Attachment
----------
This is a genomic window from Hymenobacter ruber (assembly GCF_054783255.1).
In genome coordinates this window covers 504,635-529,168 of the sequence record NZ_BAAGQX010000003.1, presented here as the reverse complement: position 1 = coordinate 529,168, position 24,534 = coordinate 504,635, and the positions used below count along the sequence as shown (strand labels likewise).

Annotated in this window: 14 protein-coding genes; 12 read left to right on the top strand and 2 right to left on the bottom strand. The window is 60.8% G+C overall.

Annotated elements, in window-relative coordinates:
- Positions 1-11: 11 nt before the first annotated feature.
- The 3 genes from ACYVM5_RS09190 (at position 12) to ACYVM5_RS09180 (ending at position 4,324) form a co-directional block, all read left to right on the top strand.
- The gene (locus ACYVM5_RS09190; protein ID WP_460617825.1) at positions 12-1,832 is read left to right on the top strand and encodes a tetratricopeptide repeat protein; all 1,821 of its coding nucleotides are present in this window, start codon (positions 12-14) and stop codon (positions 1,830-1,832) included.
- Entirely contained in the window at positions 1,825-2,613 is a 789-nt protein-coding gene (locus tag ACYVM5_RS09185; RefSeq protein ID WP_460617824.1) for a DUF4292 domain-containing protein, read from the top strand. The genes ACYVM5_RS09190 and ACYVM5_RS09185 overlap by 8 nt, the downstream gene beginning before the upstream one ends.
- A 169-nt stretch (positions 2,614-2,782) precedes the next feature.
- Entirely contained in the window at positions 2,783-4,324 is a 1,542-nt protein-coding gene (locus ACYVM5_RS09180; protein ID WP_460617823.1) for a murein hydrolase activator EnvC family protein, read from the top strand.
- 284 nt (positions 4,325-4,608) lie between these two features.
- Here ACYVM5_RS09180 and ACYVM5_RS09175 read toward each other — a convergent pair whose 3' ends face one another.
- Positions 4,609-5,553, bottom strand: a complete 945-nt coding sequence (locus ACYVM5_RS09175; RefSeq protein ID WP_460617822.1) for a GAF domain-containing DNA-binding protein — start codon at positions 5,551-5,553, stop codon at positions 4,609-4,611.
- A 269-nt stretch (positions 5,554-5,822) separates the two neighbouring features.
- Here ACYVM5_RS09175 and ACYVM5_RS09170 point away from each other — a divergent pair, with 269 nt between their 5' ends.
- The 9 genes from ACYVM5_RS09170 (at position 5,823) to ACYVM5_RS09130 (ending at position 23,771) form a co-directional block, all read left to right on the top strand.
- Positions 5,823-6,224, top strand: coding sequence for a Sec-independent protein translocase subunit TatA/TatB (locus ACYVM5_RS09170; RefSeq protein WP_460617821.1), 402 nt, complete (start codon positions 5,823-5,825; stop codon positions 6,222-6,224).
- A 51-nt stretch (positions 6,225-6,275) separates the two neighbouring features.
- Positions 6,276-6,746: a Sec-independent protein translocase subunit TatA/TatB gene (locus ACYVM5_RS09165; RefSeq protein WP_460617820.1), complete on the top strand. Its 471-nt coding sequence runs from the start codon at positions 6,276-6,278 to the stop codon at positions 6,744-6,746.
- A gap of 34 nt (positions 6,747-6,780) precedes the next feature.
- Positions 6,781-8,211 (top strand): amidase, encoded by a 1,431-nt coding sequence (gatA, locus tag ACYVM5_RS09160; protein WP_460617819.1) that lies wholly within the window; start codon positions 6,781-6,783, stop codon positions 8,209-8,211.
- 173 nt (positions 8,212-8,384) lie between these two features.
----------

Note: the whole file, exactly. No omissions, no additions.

This is a genomic window from Hymenobacter ruber (assembly GCF_054783255.1).
In genome coordinates this window covers 504,635-529,168 of the sequence record NZ_BAAGQX010000003.1, presented here as the reverse complement: position 1 = coordinate 529,168, position 24,534 = coordinate 504,635, and the positions used below count along the sequence as shown (strand labels likewise).

Annotated in this window: 14 protein-coding genes; 12 read left to right on the top strand and 2 right to left on the bottom strand. The window is 60.8% G+C overall.

Annotated elements, in window-relative coordinates:
- Positions 1-11: 11 nt before the first annotated feature.
- The 3 genes from ACYVM5_RS09190 (at position 12) to ACYVM5_RS09180 (ending at position 4,324) form a co-directional block, all read left to right on the top strand.
- The gene (locus ACYVM5_RS09190; protein ID WP_460617825.1) at positions 12-1,832 is read left to right on the top strand and encodes a tetratricopeptide repeat protein; all 1,821 of its coding nucleotides are present in this window, start codon (positions 12-14) and stop codon (positions 1,830-1,832) included.
- Entirely contained in the window at positions 1,825-2,613 is a 789-nt protein-coding gene (locus tag ACYVM5_RS09185; RefSeq protein ID WP_460617824.1) for a DUF4292 domain-containing protein, read from the top strand. The genes ACYVM5_RS09190 and ACYVM5_RS09185 overlap by 8 nt, the downstream gene beginning before the upstream one ends.
- A 169-nt stretch (positions 2,614-2,782) precedes the next feature.
- Entirely contained in the window at positions 2,783-4,324 is a 1,542-nt protein-coding gene (locus ACYVM5_RS09180; protein ID WP_460617823.1) for a murein hydrolase activator EnvC family protein, read from the top strand.
- 284 nt (positions 4,325-4,608) lie between these two features.
- Here ACYVM5_RS09180 and ACYVM5_RS09175 read toward each other — a convergent pair whose 3' ends face one another.
- Positions 4,609-5,553, bottom strand: a complete 945-nt coding sequence (locus ACYVM5_RS09175; RefSeq protein ID WP_460617822.1) for a GAF domain-containing DNA-binding protein — start codon at positions 5,551-5,553, stop codon at positions 4,609-4,611.
- A 269-nt stretch (positions 5,554-5,822) separates the two neighbouring features.
- Here ACYVM5_RS09175 and ACYVM5_RS09170 point away from each other — a divergent pair, with 269 nt between their 5' ends.
- The 9 genes from ACYVM5_RS09170 (at position 5,823) to ACYVM5_RS09130 (ending at position 23,771) form a co-directional block, all read left to right on the top strand.
- Positions 5,823-6,224, top strand: coding sequence for a Sec-independent protein translocase subunit TatA/TatB (locus ACYVM5_RS09170; RefSeq protein WP_460617821.1), 402 nt, complete (start codon positions 5,823-5,825; stop codon positions 6,222-6,224).
- A 51-nt stretch (positions 6,225-6,275) separates the two neighbouring features.
- Positions 6,276-6,746: a Sec-independent protein translocase subunit TatA/TatB gene (locus ACYVM5_RS09165; RefSeq protein WP_460617820.1), complete on the top strand. Its 471-nt coding sequence runs from the start codon at positions 6,276-6,278 to the stop codon at positions 6,744-6,746.
- A gap of 34 nt (positions 6,747-6,780) precedes the next feature.
- Positions 6,781-8,211 (top strand): amidase, encoded by a 1,431-nt coding sequence (gatA, locus tag ACYVM5_RS09160; protein WP_460617819.1) that lies wholly within the window; start codon positions 6,781-6,783, stop codon positions 8,209-8,211.
- 173 nt (positions 8,212-8,384) lie between these two features.